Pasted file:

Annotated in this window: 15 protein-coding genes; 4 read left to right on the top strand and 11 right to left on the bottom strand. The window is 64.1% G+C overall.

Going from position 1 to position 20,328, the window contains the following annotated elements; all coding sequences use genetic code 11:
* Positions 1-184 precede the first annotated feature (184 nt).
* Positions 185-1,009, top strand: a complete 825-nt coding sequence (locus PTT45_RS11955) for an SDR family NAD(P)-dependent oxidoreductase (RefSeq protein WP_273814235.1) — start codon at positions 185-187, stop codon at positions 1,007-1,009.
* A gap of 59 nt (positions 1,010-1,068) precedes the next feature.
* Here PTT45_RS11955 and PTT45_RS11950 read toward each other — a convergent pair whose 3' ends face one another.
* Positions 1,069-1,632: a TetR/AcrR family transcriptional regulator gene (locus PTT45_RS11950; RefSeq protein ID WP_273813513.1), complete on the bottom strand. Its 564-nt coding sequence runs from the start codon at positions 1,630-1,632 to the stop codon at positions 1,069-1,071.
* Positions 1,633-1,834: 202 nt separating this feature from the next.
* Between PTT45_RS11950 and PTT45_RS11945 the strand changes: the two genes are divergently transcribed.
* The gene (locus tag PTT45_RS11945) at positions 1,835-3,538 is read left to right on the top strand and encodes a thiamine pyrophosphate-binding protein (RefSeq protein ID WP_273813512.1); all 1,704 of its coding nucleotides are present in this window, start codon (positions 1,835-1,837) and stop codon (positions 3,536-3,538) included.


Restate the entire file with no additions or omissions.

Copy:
Annotated in this window: 15 protein-coding genes; 4 read left to right on the top strand and 11 right to left on the bottom strand. The window is 64.1% G+C overall.

Going from position 1 to position 20,328, the window contains the following annotated elements; all coding sequences use genetic code 11:
* Positions 1-184 precede the first annotated feature (184 nt).
* Positions 185-1,009, top strand: a complete 825-nt coding sequence (locus PTT45_RS11955) for an SDR family NAD(P)-dependent oxidoreductase (RefSeq protein WP_273814235.1) — start codon at positions 185-187, stop codon at positions 1,007-1,009.
* A gap of 59 nt (positions 1,010-1,068) precedes the next feature.
* Here PTT45_RS11955 and PTT45_RS11950 read toward each other — a convergent pair whose 3' ends face one another.
* Positions 1,069-1,632: a TetR/AcrR family transcriptional regulator gene (locus PTT45_RS11950; RefSeq protein ID WP_273813513.1), complete on the bottom strand. Its 564-nt coding sequence runs from the start codon at positions 1,630-1,632 to the stop codon at positions 1,069-1,071.
* Positions 1,633-1,834: 202 nt separating this feature from the next.
* Between PTT45_RS11950 and PTT45_RS11945 the strand changes: the two genes are divergently transcribed.
* The gene (locus tag PTT45_RS11945) at positions 1,835-3,538 is read left to right on the top strand and encodes a thiamine pyrophosphate-binding protein (RefSeq protein ID WP_273813512.1); all 1,704 of its coding nucleotides are present in this window, start codon (positions 1,835-1,837) and stop codon (positions 3,536-3,538) included.